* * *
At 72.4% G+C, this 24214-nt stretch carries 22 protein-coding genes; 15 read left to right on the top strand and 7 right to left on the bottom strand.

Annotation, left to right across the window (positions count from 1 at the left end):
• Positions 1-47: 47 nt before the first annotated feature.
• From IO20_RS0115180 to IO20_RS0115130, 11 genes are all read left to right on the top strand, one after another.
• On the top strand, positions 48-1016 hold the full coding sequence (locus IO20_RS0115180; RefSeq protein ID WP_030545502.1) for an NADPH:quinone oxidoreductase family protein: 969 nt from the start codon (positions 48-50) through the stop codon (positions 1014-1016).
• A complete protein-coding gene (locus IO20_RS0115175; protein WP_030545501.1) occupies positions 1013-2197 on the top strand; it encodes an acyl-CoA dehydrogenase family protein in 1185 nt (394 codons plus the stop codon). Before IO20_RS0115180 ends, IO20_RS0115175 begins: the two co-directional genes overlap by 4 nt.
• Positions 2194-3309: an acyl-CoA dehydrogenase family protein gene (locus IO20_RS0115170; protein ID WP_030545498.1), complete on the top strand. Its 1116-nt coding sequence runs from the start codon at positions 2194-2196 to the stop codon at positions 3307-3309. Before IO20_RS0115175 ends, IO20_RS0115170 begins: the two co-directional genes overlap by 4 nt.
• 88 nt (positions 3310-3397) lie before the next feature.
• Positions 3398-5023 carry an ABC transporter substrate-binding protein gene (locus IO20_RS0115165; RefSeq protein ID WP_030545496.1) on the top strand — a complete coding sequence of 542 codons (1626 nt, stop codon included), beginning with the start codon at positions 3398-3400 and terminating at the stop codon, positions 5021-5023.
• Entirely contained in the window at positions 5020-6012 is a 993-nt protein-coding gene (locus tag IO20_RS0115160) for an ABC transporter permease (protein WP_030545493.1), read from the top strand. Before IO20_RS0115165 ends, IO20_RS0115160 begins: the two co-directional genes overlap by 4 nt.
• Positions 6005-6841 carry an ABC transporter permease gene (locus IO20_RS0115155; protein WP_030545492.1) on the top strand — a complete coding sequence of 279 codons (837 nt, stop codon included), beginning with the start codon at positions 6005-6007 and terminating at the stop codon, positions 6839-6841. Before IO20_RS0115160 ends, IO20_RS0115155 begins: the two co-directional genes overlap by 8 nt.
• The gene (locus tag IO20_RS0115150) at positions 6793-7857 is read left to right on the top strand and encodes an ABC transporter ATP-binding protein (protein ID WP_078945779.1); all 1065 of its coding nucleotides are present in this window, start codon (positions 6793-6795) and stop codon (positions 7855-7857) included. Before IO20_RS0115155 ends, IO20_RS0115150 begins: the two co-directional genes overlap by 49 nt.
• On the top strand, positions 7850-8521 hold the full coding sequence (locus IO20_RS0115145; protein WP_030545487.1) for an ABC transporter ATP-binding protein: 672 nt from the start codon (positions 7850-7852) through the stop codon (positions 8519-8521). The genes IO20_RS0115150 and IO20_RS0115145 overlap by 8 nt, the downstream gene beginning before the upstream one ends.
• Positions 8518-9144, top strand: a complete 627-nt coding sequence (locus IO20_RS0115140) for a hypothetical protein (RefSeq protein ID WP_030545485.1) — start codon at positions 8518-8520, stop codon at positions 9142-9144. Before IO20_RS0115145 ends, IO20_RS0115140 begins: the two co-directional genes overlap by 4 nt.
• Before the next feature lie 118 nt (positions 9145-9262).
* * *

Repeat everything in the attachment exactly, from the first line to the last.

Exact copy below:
At 72.4% G+C, this 24214-nt stretch carries 22 protein-coding genes; 15 read left to right on the top strand and 7 right to left on the bottom strand.

Annotation, left to right across the window (positions count from 1 at the left end):
• Positions 1-47: 47 nt before the first annotated feature.
• From IO20_RS0115180 to IO20_RS0115130, 11 genes are all read left to right on the top strand, one after another.
• On the top strand, positions 48-1016 hold the full coding sequence (locus IO20_RS0115180; RefSeq protein ID WP_030545502.1) for an NADPH:quinone oxidoreductase family protein: 969 nt from the start codon (positions 48-50) through the stop codon (positions 1014-1016).
• A complete protein-coding gene (locus IO20_RS0115175; protein WP_030545501.1) occupies positions 1013-2197 on the top strand; it encodes an acyl-CoA dehydrogenase family protein in 1185 nt (394 codons plus the stop codon). Before IO20_RS0115180 ends, IO20_RS0115175 begins: the two co-directional genes overlap by 4 nt.
• Positions 2194-3309: an acyl-CoA dehydrogenase family protein gene (locus IO20_RS0115170; protein ID WP_030545498.1), complete on the top strand. Its 1116-nt coding sequence runs from the start codon at positions 2194-2196 to the stop codon at positions 3307-3309. Before IO20_RS0115175 ends, IO20_RS0115170 begins: the two co-directional genes overlap by 4 nt.
• 88 nt (positions 3310-3397) lie before the next feature.
• Positions 3398-5023 carry an ABC transporter substrate-binding protein gene (locus IO20_RS0115165; RefSeq protein ID WP_030545496.1) on the top strand — a complete coding sequence of 542 codons (1626 nt, stop codon included), beginning with the start codon at positions 3398-3400 and terminating at the stop codon, positions 5021-5023.
• Entirely contained in the window at positions 5020-6012 is a 993-nt protein-coding gene (locus tag IO20_RS0115160) for an ABC transporter permease (protein WP_030545493.1), read from the top strand. Before IO20_RS0115165 ends, IO20_RS0115160 begins: the two co-directional genes overlap by 4 nt.
• Positions 6005-6841 carry an ABC transporter permease gene (locus IO20_RS0115155; protein WP_030545492.1) on the top strand — a complete coding sequence of 279 codons (837 nt, stop codon included), beginning with the start codon at positions 6005-6007 and terminating at the stop codon, positions 6839-6841. Before IO20_RS0115160 ends, IO20_RS0115155 begins: the two co-directional genes overlap by 8 nt.
• The gene (locus tag IO20_RS0115150) at positions 6793-7857 is read left to right on the top strand and encodes an ABC transporter ATP-binding protein (protein ID WP_078945779.1); all 1065 of its coding nucleotides are present in this window, start codon (positions 6793-6795) and stop codon (positions 7855-7857) included. Before IO20_RS0115155 ends, IO20_RS0115150 begins: the two co-directional genes overlap by 49 nt.
• On the top strand, positions 7850-8521 hold the full coding sequence (locus IO20_RS0115145; protein WP_030545487.1) for an ABC transporter ATP-binding protein: 672 nt from the start codon (positions 7850-7852) through the stop codon (positions 8519-8521). The genes IO20_RS0115150 and IO20_RS0115145 overlap by 8 nt, the downstream gene beginning before the upstream one ends.
• Positions 8518-9144, top strand: a complete 627-nt coding sequence (locus IO20_RS0115140) for a hypothetical protein (RefSeq protein ID WP_030545485.1) — start codon at positions 8518-8520, stop codon at positions 9142-9144. Before IO20_RS0115145 ends, IO20_RS0115140 begins: the two co-directional genes overlap by 4 nt.
• Before the next feature lie 118 nt (positions 9145-9262).